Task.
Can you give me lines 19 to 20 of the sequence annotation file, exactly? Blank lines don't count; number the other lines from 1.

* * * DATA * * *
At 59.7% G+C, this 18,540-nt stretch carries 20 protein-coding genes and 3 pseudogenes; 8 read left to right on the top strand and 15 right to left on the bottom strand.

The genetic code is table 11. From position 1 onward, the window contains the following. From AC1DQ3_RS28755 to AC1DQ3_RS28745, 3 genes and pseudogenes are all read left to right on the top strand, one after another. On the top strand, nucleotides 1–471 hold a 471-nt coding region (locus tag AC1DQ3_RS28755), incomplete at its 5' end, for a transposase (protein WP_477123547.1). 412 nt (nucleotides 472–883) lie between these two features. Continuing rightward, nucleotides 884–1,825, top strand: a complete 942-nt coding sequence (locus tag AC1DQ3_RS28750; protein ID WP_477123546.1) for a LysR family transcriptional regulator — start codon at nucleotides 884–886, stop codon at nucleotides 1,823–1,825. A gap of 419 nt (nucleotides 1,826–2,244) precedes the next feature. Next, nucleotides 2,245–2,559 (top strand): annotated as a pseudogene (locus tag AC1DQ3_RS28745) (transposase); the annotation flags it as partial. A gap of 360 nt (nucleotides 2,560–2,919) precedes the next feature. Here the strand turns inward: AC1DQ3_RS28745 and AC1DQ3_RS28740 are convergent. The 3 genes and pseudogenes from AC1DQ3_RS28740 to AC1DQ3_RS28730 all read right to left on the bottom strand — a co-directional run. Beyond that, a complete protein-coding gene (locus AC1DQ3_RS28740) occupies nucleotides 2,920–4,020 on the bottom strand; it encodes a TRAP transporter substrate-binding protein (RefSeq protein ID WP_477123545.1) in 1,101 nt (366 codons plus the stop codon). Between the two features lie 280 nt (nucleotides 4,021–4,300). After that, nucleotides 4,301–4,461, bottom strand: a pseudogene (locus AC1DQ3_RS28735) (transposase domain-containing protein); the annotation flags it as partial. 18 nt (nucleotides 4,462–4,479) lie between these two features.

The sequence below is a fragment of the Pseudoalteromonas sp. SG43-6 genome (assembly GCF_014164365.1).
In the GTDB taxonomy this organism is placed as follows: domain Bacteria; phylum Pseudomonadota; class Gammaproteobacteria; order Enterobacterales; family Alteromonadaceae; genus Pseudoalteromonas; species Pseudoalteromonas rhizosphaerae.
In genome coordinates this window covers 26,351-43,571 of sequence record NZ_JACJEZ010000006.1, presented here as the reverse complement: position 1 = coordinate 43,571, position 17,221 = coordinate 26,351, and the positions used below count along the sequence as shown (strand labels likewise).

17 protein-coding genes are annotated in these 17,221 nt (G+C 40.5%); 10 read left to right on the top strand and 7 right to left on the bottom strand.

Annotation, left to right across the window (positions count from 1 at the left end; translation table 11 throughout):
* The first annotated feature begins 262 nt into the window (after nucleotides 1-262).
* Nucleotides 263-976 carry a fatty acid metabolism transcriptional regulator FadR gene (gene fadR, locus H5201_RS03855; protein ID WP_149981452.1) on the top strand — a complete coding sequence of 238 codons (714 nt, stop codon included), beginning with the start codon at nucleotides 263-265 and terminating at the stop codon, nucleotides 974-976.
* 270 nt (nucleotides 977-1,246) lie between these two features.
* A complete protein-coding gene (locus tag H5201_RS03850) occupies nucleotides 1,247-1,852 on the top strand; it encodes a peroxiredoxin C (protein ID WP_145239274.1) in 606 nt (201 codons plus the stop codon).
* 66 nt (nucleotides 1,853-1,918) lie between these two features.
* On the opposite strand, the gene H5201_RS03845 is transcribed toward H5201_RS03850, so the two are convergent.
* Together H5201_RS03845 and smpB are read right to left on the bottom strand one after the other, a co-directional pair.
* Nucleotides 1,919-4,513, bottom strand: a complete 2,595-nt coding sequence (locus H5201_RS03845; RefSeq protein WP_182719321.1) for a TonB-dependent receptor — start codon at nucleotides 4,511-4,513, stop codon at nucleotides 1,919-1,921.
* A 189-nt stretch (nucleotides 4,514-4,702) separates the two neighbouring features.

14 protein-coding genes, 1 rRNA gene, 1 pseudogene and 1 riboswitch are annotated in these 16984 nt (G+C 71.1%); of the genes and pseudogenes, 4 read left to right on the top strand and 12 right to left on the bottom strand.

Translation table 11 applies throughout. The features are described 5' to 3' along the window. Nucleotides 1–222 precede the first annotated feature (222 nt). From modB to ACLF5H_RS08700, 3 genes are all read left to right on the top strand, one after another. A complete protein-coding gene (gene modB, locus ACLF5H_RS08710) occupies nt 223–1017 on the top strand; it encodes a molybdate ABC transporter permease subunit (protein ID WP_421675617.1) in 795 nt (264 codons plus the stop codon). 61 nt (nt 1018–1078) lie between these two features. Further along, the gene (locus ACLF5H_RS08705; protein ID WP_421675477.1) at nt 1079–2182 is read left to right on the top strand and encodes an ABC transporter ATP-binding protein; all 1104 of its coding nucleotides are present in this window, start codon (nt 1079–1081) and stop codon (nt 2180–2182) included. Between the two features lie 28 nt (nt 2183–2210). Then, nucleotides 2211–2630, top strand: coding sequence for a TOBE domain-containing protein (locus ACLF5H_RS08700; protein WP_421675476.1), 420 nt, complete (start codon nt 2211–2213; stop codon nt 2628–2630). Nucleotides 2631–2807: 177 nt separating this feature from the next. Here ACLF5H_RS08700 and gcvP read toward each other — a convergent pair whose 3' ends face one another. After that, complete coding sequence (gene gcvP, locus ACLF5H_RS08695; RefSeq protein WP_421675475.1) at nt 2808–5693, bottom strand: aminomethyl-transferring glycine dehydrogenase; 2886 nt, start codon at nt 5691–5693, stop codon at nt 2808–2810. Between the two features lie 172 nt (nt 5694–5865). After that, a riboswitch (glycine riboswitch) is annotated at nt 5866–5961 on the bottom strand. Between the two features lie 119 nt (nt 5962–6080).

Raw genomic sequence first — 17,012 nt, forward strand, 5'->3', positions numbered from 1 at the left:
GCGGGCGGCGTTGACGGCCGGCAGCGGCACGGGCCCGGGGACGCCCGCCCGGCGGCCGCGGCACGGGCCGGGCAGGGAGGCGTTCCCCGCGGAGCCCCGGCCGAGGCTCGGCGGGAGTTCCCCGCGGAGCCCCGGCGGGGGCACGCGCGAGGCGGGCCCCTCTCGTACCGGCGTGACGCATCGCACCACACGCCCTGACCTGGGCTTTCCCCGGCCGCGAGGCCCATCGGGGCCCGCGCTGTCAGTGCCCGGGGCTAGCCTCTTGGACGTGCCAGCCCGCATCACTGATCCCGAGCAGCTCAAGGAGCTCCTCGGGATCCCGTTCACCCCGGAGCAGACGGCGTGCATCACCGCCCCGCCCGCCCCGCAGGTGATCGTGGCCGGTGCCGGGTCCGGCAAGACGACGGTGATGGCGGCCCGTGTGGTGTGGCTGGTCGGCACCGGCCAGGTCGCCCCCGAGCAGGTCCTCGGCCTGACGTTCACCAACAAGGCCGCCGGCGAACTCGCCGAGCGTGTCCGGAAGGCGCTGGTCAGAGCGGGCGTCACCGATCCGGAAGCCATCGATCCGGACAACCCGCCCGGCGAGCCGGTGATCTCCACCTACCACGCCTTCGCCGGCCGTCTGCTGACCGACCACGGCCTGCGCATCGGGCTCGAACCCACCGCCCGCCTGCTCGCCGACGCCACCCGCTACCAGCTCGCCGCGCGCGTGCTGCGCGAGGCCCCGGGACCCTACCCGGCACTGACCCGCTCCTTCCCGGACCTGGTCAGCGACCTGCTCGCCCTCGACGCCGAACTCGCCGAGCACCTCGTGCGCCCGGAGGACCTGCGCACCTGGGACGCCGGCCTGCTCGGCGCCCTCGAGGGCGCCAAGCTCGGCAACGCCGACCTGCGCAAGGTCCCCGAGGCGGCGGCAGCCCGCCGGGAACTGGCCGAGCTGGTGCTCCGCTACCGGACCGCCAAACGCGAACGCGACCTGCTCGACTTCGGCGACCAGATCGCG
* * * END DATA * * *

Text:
Raw genomic sequence first — 17,012 nt, forward strand, 5'->3', positions numbered from 1 at the left:
GCGGGCGGCGTTGACGGCCGGCAGCGGCACGGGCCCGGGGACGCCCGCCCGGCGGCCGCGGCACGGGCCGGGCAGGGAGGCGTTCCCCGCGGAGCCCCGGCCGAGGCTCGGCGGGAGTTCCCCGCGGAGCCCCGGCGGGGGCACGCGCGAGGCGGGCCCCTCTCGTACCGGCGTGACGCATCGCACCACACGCCCTGACCTGGGCTTTCCCCGGCCGCGAGGCCCATCGGGGCCCGCGCTGTCAGTGCCCGGGGCTAGCCTCTTGGACGTGCCAGCCCGCATCACTGATCCCGAGCAGCTCAAGGAGCTCCTCGGGATCCCGTTCACCCCGGAGCAGACGGCGTGCATCACCGCCCCGCCCGCCCCGCAGGTGATCGTGGCCGGTGCCGGGTCCGGCAAGACGACGGTGATGGCGGCCCGTGTGGTGTGGCTGGTCGGCACCGGCCAGGTCGCCCCCGAGCAGGTCCTCGGCCTGACGTTCACCAACAAGGCCGCCGGCGAACTCGCCGAGCGTGTCCGGAAGGCGCTGGTCAGAGCGGGCGTCACCGATCCGGAAGCCATCGATCCGGACAACCCGCCCGGCGAGCCGGTGATCTCCACCTACCACGCCTTCGCCGGCCGTCTGCTGACCGACCACGGCCTGCGCATCGGGCTCGAACCCACCGCCCGCCTGCTCGCCGACGCCACCCGCTACCAGCTCGCCGCGCGCGTGCTGCGCGAGGCCCCGGGACCCTACCCGGCACTGACCCGCTCCTTCCCGGACCTGGTCAGCGACCTGCTCGCCCTCGACGCCGAACTCGCCGAGCACCTCGTGCGCCCGGAGGACCTGCGCACCTGGGACGCCGGCCTGCTCGGCGCCCTCGAGGGCGCCAAGCTCGGCAACGCCGACCTGCGCAAGGTCCCCGAGGCGGCGGCAGCCCGCCGGGAACTGGCCGAGCTGGTGCTCCGCTACCGGACCGCCAAACGCGAACGCGACCTGCTCGACTTCGGCGACCAGATCGCG